The new poster of Mirzapur 2 is quite telling of the bhaukaal that lies ahead in the new season of Amazon Prime’s tentpole show which returns on October 23.
Mirzapur’s first season finished at a delicious point that calls for revenge. While Ali’s character had a considerable amount of action last season, for Shweta Tripathi the show is an uncharted territory. In the first season itself, her character Golu comes off as a no-nonsense, resilient woman but it’s in the new season that her character blooms completely. Up in arms to avenge her sister’s death, the actress will be seen doing a lot of heavy duty action scenes.
Shweta Tripathi tells us, “I still remember the first time I held a gun; the loud shook me completely. I knew right then that I had to train for this. We used real guns and so I worked with stunt director Manohar Verma for the next 10 days at his training arcade near Film City. I used to take Cheeta (Chaitnya Sharma, husband) on training sessions and he was supremely excited to see me push the boundaries and prepare for Golu 2.0. I used to put on earplugs and music while training. The real confidence came on the set. While emoting and blazing guns, making sure it’s all smooth, was a tough one to pull off. Especially for someone like me because I don’t like violence but this is not Shweta but Golu’s journey. I am living Golu’s life. One of my first days of shoot in Mumbai, and I extensively prepared myself emotionally. This is the first time I was doing action and I had started much in advance to train physically. The character has an interesting arc and we see her in a very different light in this season. She couldn’t have looked like Golu from season 1. I would finish shooting and train daily. We don’t see many women holding guns so if I am doing it, I wanted to do it well.”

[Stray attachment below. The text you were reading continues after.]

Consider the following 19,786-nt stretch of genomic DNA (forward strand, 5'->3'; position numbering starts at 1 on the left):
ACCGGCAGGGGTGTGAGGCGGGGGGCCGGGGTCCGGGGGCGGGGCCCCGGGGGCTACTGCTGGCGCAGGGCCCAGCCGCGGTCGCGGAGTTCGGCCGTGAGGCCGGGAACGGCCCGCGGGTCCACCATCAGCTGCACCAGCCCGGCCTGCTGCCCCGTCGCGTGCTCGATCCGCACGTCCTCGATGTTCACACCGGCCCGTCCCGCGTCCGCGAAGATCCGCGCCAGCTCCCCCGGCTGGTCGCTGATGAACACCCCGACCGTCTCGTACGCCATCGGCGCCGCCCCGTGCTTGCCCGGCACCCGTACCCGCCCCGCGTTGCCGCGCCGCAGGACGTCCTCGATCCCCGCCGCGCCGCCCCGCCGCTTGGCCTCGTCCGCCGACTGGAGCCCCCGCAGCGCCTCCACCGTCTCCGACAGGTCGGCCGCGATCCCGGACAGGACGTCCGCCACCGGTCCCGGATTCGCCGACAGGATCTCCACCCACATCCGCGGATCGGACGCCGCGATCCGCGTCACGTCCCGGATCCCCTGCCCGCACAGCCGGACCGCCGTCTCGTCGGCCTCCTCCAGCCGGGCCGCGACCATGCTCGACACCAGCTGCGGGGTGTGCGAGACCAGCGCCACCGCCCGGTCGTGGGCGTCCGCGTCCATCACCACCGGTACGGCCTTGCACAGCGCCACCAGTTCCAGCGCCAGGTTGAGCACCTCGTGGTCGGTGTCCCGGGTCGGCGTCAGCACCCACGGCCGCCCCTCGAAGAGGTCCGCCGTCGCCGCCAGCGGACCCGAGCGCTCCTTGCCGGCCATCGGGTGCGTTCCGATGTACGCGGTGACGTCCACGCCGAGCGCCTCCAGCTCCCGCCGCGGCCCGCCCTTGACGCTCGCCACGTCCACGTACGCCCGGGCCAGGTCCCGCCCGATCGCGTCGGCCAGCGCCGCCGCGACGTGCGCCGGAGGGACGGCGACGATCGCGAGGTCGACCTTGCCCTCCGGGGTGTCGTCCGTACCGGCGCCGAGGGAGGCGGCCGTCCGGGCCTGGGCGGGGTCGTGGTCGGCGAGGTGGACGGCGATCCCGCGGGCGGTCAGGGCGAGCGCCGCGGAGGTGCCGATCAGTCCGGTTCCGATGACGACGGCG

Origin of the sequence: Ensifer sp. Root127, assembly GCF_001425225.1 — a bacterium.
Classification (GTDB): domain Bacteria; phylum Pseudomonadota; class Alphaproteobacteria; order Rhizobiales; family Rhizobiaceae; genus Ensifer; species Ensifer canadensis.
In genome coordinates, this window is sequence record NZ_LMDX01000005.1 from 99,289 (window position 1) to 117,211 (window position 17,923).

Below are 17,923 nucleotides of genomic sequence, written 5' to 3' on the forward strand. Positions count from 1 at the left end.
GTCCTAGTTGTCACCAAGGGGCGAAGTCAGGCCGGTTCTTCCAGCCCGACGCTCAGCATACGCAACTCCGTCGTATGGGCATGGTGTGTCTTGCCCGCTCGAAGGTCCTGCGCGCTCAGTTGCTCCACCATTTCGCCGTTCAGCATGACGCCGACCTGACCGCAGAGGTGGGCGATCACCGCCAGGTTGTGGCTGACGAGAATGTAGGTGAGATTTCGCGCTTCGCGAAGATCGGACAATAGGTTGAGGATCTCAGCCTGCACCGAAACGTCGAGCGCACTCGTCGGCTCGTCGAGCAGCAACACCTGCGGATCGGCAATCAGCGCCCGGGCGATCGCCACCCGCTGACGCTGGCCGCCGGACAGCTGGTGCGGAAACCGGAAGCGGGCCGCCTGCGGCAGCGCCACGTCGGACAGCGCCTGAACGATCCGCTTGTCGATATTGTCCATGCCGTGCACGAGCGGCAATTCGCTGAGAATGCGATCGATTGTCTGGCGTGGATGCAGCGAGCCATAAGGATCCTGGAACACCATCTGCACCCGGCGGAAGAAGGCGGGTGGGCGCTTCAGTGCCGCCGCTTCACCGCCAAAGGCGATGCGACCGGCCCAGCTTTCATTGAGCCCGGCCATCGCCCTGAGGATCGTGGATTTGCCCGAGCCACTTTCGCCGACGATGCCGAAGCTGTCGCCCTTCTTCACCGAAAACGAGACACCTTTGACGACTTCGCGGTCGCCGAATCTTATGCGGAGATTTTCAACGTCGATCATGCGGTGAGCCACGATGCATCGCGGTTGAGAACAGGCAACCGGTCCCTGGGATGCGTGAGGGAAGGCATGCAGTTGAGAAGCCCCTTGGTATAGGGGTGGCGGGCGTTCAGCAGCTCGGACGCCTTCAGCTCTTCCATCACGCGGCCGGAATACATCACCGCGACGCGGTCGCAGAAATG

Shweta Tripathi says it’s important to work with people with people you trust. “Gun training was important but masterji would keep reminding me that it has to be Golu’s emotions. It was a tough part to crack and when that happens with a character you know every beat of and have played for an entire season, it’s thrilling. I prepped extensively on action scenes because stunt doubles could compromise on authenticity. We would be taught the action scenes, it would be well choreographed and rehearsed before we shoot them. Action is like choreography. Every step has to be planned. You have to know it well and there can be no room for improvisations because you are not responsible just for yourself but people around you. This whole experience was so much and one of the most memorable character preparations ever.”